Many of the respondents found it difficult to be regarded as the primary advisor to their farmer clients given all the other advisors available. Respondents stated that they often encountered scenarios where disease could have been prevented if their advice had been followed. They agreed that farmers regularly apply antibiotics incorrectly. As Table 4 illustrates, 77.2% of respondents found it difficult to deviate from the routines that the farmers were accustomed to. Most of the respondents (43.9%) viewed ‘an education programme for farmers on correct antibiotic use and the need to protect them’ as the primary antibiotic reduction opportunity over ‘benchmarking of antibiotic use (tracking of vets and farmers) including sanctioning of high users’ and ‘improving biosecurity’, which followed second and third, respectively. Conclusions drawn from the Dutch survey [11] found that years of experience in practice negatively related to feelings of uncertainty in acting independently. As illustrated in Table 4, the results of this survey are similar to the Dutch findings.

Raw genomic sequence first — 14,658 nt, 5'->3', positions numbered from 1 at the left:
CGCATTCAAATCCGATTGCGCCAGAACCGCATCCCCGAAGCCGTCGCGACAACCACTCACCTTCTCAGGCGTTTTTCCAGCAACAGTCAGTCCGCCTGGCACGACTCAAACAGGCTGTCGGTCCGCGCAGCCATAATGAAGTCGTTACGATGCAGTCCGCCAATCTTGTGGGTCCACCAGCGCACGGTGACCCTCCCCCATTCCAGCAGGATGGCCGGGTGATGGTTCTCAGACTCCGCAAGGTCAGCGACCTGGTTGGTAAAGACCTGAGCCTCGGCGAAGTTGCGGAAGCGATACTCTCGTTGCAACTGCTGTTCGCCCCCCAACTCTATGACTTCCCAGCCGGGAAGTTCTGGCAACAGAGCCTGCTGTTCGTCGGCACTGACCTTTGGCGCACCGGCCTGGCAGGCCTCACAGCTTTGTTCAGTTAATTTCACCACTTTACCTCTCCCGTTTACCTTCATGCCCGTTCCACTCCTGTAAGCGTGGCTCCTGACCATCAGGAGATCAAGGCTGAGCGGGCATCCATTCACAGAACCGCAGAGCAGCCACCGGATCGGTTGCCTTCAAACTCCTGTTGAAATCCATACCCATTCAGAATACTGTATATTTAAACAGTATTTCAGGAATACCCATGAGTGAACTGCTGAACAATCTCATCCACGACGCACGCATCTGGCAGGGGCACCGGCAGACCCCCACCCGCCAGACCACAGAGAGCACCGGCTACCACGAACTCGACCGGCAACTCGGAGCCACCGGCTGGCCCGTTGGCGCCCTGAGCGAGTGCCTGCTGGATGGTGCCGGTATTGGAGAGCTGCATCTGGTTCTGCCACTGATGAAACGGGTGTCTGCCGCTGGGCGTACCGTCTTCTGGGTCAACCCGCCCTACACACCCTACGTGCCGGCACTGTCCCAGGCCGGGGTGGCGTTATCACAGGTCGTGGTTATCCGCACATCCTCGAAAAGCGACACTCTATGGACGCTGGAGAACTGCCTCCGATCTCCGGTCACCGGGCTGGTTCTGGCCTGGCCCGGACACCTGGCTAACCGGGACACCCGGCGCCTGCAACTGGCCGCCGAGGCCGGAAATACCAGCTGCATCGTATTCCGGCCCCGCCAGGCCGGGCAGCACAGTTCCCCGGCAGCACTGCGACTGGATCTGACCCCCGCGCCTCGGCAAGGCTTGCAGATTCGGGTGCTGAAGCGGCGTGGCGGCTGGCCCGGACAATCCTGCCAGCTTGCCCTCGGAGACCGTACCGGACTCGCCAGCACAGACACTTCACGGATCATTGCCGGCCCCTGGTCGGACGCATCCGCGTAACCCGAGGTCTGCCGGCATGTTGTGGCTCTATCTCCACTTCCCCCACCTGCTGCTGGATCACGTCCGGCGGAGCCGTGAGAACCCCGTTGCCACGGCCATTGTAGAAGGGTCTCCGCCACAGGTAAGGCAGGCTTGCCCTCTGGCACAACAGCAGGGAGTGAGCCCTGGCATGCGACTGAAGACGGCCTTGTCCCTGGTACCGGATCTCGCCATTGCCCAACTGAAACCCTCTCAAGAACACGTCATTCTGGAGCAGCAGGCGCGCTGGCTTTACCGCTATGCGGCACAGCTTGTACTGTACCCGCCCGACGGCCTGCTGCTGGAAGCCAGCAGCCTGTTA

Martin and co-authors [22] reflect how we are currently lacking objective data on on-farm antibiotic use in Ireland. The Animal Health Ireland (AHI) CellCheck technical working group has been considering this issue over an extended period. More and co-authors [23] have analysed national-level data in intramammary antibiotic usage on Irish dairy farms from 2003 to 2015 and have found that the sales of dry-cow mammary tubes have increased yearly. The AHI CellCheck programme is a national initiative to control the mastitis in dairy cows [24]. The collaborative programme is supported by all sectors in the dairy industry (farmers, co-operatives, processors, and national co-ordinating groups), by government and all relevant service providers (advisors and veterinarians) [25]. Its main objective is to support the improvement of somatic cell count (SCC, inflammatory cells that are an indicator of mastitis) in Ireland. The programme promotes milk recording (the collection of data from each individual herd and individual animal at milking) and the implementation of selective dry cow therapy (SDCT). All cows were traditionally treated at drying off with a long-acting treatment of intramammary antibiotics regardless of their infection status at drying off. However, the use of antibiotics in a preventative manner is not allowed under new EU legislation [8]. In contrast, with SDCT antibiotics are only administered to those cows with evidence of infection at the time of drying off. There has been progress in national milk quality with the average bulk milk tank SCC falling by 100,000 cells/ml in the past decade, and two-thirds of Irish dairy farms currently have an average annual SCC of less than 200,000 cells/mL, which is indicative of optimal mastitis control. Current estimates suggest that milk recording is conducted on 49% of Irish dairy farms [26], whereas currently Denmark have milk records for 90% of their herds [27]. The number of Irish farms completing milk recording has substantially increased in the past year by 11.7% but there is still room for improvement [26]. The DAFM has a target that 90% of Irish dairy farms will complete regular milk recording by 2030. Programmes such as CellCheck can offer collaboration opportunities involving farmers and veterinarians to help them understand their role in antibiotic stewardship and how to use them correctly and conservatively. Agriculture is a competitive industry and collaboration between all the advisors on farm could be hugely beneficial to improve farmer compliance.